My script captures each sequence header as the key of a hash and captures the sequence itself as the hash. But the problem is that I want to name the files with only a part of the $id and not the whole of it i.e. hsa_circ_0000001.

    Is there a simple way to do this? Or do I have to create a new hash to extract filenames?

    Pete.

from txt file to array
6 direct replies — Read more / Contribute
by WisDomSeeKer34
on Jun 21, 2017 at 15:01

    I have raw data like this:

    Washington
    New York
    Louisiana
    Georgia
    Texas
    Iowa
    etc.

    and I want to turn it into an array:
    qw (Washington, New York ....);

    I can do it manually but it is a fuzz to do it every time.
    Is it perhaps possible with while (< DATA >)? How to input raw data into a perl script?

using a 'here' doc to build a web page
3 direct replies — Read more / Contribute
by Anonymous Monk
on Jun 21, 2017 at 11:23
    I am constructing a web page by first defining variables which are extrapolated in the 'HERE' document. I am creating a HTML file by printing the 'HERE' document. It seems to be working OK. Is this a valid approach?
How to tie a lexical filehandle.
1 direct reply — Read more / Contribute
by clueless newbie
on Jun 20, 2017 at 15:28

    Ave,

    I can do a tie on a file as long as I use bareword filehandles. ie

    package MyTie; use Carp; # So we can croak our error use Data::Dumper; use strict; use warnings; sub TIEHANDLE { #Carp::cluck "\nTIEHANDLE: ",Data::Dumper->Dump([\@_], +[qw(*_)]),' '; no warnings; my $class=shift; my $form=shift; open (my $self,$form,@_) # or Carp::cluck "can't open $form@_: $!" ; return bless $self,$class; # $self is a glob ref } sub CLOSE { #Carp::cluck "\nCLOSE: ",Data::Dumper->Dump([\@_],[qw(*_)] +),' '; my $self=shift; return close $self; } sub DESTROY { #Carp::cluck "\nDESTROY: ",Data::Dumper->Dump([\@_],[qw( +*_)]),' '; my $self=shift; $self->CLOSE; } sub EOF { #Carp::cluck "\nEOF: ",Data::Dumper->Dump([\@_],[qw(*_)]),' +'; my $self = shift; return eof $self; } sub FILENO { #Carp::cluck "\nFILENO: ",Data::Dumper->Dump([\@_],[qw(*_ +)]),' '; my $self=shift; return fileno $self; } sub OPEN { #Carp::cluck "\nOPEN: ",Data::Dumper->Dump([\@_],[qw(*_)]), +' '; my $self=shift; my $form=shift; $self->CLOSE; open($self,$form,@_) or croak "can't reopen '$form@_': $!"; return 1; } sub READLINE { #Carp::cluck "\nREADLINE: ",Data::Dumper->Dump([\@_],[q +w(*_)]),' '; my $self=shift; return undef if $self->EOF; #warn Data::Dumper->Dump([\(my $t=wantarray())],[qw(*wantarray)]), +' '; if (wantarray()) { my @a=<$self>; main::mySub(@a); return @a; } else { my $s=<$self>; main::mySub($s); return $s; }; } package main; use strict; use warnings; my $name='mydata'; tie *FOO,"MyTie"; open(FOO,'<',$name) or die "Can't open '$name' for reading. $!"; my $line=<FOO>; print "Scalar: $line"; $line=<FOO>; print "Scalar: $line"; my @array=<FOO>; print "Array: ",@array; while (<FOO>) { print "In while: $_"; } close(FOO); exit; sub mySub { warn "\nmain::mySub: ",Data::Dumper->Dump([\@_],[qw(*_)]),' '; return; }; __DATA__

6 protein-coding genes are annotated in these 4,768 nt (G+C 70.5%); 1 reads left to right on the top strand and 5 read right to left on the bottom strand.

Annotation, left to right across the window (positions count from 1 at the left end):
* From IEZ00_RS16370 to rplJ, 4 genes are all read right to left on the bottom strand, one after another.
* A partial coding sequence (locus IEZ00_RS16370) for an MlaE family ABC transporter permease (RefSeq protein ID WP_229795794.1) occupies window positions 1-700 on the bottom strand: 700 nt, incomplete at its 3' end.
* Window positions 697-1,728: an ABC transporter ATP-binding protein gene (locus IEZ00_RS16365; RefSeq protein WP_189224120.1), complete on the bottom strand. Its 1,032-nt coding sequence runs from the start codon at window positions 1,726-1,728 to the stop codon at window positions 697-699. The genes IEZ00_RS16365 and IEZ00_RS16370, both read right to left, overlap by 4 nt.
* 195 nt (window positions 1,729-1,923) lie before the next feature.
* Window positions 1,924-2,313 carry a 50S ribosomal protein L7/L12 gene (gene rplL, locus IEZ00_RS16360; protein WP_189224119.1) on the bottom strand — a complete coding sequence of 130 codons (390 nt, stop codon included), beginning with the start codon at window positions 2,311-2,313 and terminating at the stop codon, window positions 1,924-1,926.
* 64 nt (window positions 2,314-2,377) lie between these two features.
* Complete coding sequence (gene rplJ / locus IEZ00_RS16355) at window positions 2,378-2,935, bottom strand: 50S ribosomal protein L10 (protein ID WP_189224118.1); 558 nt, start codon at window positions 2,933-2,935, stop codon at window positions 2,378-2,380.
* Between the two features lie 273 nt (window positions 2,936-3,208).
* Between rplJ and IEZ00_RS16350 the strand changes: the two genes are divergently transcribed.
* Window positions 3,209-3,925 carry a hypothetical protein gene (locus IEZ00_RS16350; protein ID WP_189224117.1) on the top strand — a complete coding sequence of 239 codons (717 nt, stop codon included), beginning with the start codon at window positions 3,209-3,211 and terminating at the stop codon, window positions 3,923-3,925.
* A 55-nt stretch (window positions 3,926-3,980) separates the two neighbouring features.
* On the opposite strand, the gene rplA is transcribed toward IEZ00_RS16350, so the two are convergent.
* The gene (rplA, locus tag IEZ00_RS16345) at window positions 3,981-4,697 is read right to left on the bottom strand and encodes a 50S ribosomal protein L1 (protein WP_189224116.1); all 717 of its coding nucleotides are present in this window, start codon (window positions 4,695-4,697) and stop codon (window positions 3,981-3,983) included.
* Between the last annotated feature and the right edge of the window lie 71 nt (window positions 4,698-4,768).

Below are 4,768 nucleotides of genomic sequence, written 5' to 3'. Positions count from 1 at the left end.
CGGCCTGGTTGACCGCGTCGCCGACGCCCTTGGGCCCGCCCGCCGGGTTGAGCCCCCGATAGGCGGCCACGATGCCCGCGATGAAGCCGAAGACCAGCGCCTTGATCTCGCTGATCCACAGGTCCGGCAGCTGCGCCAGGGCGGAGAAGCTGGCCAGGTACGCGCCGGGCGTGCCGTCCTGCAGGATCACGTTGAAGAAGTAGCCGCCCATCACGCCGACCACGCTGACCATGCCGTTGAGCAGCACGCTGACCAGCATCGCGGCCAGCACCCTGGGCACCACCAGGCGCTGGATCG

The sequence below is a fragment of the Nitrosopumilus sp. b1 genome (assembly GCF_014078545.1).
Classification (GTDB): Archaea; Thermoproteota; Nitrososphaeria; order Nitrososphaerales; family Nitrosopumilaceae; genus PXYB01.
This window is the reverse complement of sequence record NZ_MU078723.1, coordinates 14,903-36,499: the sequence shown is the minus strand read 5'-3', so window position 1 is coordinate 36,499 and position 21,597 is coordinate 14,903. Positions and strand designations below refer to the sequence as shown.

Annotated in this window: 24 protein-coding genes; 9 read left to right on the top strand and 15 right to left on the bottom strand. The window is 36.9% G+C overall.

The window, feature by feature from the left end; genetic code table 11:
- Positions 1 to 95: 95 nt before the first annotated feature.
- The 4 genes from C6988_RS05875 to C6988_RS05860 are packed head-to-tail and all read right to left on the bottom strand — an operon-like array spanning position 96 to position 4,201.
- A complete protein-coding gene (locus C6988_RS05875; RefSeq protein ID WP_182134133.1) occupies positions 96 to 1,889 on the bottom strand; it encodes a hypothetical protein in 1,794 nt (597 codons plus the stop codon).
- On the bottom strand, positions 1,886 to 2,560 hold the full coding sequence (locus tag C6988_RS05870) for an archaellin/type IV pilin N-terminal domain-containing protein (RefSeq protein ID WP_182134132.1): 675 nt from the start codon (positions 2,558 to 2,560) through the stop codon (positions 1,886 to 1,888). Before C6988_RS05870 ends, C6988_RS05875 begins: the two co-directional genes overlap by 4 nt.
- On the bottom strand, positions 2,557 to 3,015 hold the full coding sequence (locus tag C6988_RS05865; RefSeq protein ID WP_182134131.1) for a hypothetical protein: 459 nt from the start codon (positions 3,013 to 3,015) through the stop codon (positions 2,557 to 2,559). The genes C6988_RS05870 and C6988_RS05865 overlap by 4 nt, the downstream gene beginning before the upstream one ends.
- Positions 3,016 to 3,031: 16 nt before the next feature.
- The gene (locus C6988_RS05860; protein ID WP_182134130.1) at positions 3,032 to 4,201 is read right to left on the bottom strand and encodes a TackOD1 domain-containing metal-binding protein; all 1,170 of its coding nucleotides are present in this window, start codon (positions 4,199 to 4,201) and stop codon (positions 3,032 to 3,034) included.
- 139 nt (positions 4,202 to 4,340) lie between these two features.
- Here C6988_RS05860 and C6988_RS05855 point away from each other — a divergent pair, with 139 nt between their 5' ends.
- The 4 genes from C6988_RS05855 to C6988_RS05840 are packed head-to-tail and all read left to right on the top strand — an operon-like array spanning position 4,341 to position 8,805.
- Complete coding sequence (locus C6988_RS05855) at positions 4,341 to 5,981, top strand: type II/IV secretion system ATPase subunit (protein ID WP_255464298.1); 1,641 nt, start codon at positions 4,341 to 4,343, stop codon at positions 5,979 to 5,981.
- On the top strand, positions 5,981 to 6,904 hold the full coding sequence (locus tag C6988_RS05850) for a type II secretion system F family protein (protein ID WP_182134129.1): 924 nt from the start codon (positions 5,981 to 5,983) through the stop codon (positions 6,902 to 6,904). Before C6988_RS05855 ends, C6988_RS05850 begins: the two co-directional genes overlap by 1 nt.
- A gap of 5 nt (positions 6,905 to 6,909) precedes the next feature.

works just fine to record what is read from *FOO.

    But I need to tie a lexical filehandle so I can write

    package main; use strict; use warnings; my $name='mydata'; my $FOO; tie $FOO,"MyTie"; open($FOO,'<',$name) or die "Can't open '$name' for reading. $!"; my $line=<$FOO>; print "Scalar: $line"; $line=<$FOO>; print "Scalar: $line"; my @array=<$FOO>; print "Array: ",@array; while (<$FOO>) { print "In while: $_"; } close($FOO); exit;
    .

    But this throws 'Can't locate object method "TIESCALAR" via package "MyTie" at ...' - where the tie is attempted. Any ideas on how to tie a lexical filehandle?

    "This is perl 5, version 20, subversion 2 (v5.20.2) built for MSWin32-x86-multi-thread-64int"

error variables after IPC::Run
4 direct replies — Read more / Contribute
by CarolinaPerler
on Jun 19, 2017 at 11:47

    Using IPC::Run.
    Would like to examine all the built-in special error variables: $@, $!, $^E, and $?. After an IPC::Run 'run', when I try to check $! and $^E, I get 'Illegal seek'.

    run (\@commandArray, \$in, \$error, timeout(3)); print "LIB LEVEL ERROR: $!\n"; print "OS LEVEL ERROR: $^E\n";

    On some systems in some situations, $^E is not supported. But, $! should be available. IPC::Run hands back $error (given the code above). But, it does not necessarily give back all the detail that can be gleaned from cruising through the built-in error vars. I like using IPC::Run and would like to continue doing so. But, need a robust mechanism for catching error info. It appears that IPC::Run is monkeying with $! and $^E. Any ideas on how to capture the error detail after an IPC::Run run call?